x Abu Dhabi, UAEFriday 28 July 2017

Tributes paid to star footballer Saad

One of UAE football's best-loved players, who died suddenly two weeks ago, is remembered.

Al Nasr football team gather at Ajman stadium yesterday before the start of their first match since the death of their player Salem Saad.
Al Nasr football team gather at Ajman stadium yesterday before the start of their first match since the death of their player Salem Saad.

AJMAN // One of UAE football's best-loved players, who died suddenly two weeks ago, was remembered yesterday. Fans, players and club officials paid tribute to Salem Saad, 31, a former UAE international. A star player with the Pro League club Al Nasr, he collapsed and died from a suspected heart attack during a training session in Dubai on November 18.

Respects were paid at the team's game against Ittihad al Kalba in the President's Cup yesterday, which had been postponed from November 23 following Saad's death. The Nasr coach, Frank Pagelsdorf, said his players were now trying to focus on the rest of the season, despite the loss of Saad. "This is our first game without him and we will go out and do our best for the game and for him. I only hope our players can concentrate on the game," he said before Nasr took to the pitch in Ajman.

Sombre fans, many dressed in the team colours, also mourned one of their favourite players. "He brought with him so much experience to the team," said Ali Mullad, 47. "He will be missed by the team and, of course, the fans but I hope we can still be strong." The striker, who moved to Nasr in the summer from Al Shahab football club, won 39 international caps. He also played internationally at under-20, Olympic and A team level.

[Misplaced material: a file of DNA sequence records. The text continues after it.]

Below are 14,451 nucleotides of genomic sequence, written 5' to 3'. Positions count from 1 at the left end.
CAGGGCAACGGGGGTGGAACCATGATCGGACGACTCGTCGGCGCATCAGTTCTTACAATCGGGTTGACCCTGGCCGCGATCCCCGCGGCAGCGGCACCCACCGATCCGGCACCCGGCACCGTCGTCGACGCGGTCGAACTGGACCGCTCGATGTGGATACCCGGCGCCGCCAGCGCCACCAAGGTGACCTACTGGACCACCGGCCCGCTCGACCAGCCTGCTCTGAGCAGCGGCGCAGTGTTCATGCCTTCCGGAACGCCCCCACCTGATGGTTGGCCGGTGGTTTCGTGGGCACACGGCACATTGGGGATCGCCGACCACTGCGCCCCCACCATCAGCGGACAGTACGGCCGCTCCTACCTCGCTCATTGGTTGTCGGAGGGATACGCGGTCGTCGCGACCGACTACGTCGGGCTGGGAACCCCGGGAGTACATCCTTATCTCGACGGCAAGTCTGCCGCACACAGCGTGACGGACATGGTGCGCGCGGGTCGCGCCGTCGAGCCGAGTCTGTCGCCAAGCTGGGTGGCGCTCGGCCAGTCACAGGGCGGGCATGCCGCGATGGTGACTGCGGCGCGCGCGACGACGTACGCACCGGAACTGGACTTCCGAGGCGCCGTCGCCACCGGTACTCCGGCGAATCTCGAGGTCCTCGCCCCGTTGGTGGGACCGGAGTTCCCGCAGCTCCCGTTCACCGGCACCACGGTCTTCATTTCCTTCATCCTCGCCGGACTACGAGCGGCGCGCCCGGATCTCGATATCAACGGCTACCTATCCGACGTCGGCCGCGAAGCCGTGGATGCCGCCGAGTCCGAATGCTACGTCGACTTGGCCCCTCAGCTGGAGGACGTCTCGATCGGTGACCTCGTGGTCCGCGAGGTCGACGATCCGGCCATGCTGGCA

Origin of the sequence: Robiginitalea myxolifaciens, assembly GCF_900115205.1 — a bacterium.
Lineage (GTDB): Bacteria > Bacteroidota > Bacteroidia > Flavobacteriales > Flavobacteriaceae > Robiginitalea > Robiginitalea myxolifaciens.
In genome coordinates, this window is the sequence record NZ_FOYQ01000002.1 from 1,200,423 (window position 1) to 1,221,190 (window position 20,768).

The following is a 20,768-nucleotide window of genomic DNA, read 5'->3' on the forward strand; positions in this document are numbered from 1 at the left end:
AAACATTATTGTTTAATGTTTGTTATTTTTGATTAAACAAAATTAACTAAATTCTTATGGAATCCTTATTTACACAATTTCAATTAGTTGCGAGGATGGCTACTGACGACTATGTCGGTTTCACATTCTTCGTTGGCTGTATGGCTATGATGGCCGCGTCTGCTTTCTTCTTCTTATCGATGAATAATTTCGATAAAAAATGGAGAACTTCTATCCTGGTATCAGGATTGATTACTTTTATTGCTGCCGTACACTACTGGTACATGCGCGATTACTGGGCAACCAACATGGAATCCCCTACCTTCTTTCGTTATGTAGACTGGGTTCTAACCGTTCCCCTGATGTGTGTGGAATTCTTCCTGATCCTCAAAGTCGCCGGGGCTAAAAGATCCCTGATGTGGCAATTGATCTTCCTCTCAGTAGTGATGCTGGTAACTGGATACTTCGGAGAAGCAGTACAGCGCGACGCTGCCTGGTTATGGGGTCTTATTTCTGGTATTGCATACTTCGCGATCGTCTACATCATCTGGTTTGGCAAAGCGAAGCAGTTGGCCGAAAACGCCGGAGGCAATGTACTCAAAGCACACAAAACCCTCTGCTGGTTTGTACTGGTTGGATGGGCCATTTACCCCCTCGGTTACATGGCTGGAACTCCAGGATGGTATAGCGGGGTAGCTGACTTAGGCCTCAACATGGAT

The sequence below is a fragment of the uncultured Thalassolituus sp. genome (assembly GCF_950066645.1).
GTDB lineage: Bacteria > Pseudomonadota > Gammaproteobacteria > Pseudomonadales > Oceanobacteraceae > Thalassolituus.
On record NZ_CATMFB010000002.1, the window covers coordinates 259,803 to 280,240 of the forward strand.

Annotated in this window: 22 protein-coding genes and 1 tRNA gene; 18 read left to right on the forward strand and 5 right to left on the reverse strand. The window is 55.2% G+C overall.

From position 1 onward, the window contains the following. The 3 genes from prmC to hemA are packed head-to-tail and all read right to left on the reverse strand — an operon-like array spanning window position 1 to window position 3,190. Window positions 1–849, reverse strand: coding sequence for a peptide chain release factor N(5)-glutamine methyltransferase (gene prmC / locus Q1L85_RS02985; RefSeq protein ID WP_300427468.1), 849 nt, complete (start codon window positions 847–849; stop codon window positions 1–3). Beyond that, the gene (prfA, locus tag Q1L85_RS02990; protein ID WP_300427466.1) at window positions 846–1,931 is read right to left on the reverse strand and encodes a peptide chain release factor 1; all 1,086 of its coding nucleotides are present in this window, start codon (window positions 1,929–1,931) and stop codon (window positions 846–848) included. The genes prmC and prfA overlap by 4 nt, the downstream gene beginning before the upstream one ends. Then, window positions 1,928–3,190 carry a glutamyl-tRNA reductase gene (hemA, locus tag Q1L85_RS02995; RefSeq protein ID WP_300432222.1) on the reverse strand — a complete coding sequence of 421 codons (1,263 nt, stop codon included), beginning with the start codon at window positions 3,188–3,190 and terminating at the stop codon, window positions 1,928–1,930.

He made his debut for the senior national team in the 2006 World Cup qualifier against Thailand in February, 2004 and was in the UAE squad that won the Gulf Cup in 2007. His last international appearance was two years ago in a friendly against Togo. His brother Bakhit, 40, who also represented the country, was playing in the Beach Soccer World Cup against Uruguay on the day Saad collapsed. He was unaware of what had happened until after the game.

One Nasr fan, Abubakr Salih, 32, a civil engineer, said Saad was a unifying force in the team. "We'd bring him out towards the end [of matches]. "His experience kept the team together and strong on the pitch if the game was not going well. He will be missed towards the end of the game for this." Another supporter, Basil Ahmed, 24, from Lebanon, said he started going to Nasr games last year. "I am still learning about the players but I remember the first time I saw [Saad] play. He was so strong on the pitch."

Saad was from a prominent footballing family. His late father, Saad Mubarak, and his two brothers, Khamis and Bakhit, all represented the UAE. Saad had no known history of heart trouble. However, his father died of a heart attack while training, a few years after his playing career ended. Despite his move to Nasr, Saad was a "Slasher", as Shabab players are known among fans, through and through. He spent much of his youth at Al Maktoum Stadium where his father played and made his debut for the "Greens" in 1996.

Yasser al Zrooni, 26, who had travelled from Dubai to see Nasr win 3-0 yesterday, said fans and players alike should now start to put their sadness behind them. "Of course we will miss him but we must continue with the game and the season." @Email:eharnan@thenational.ae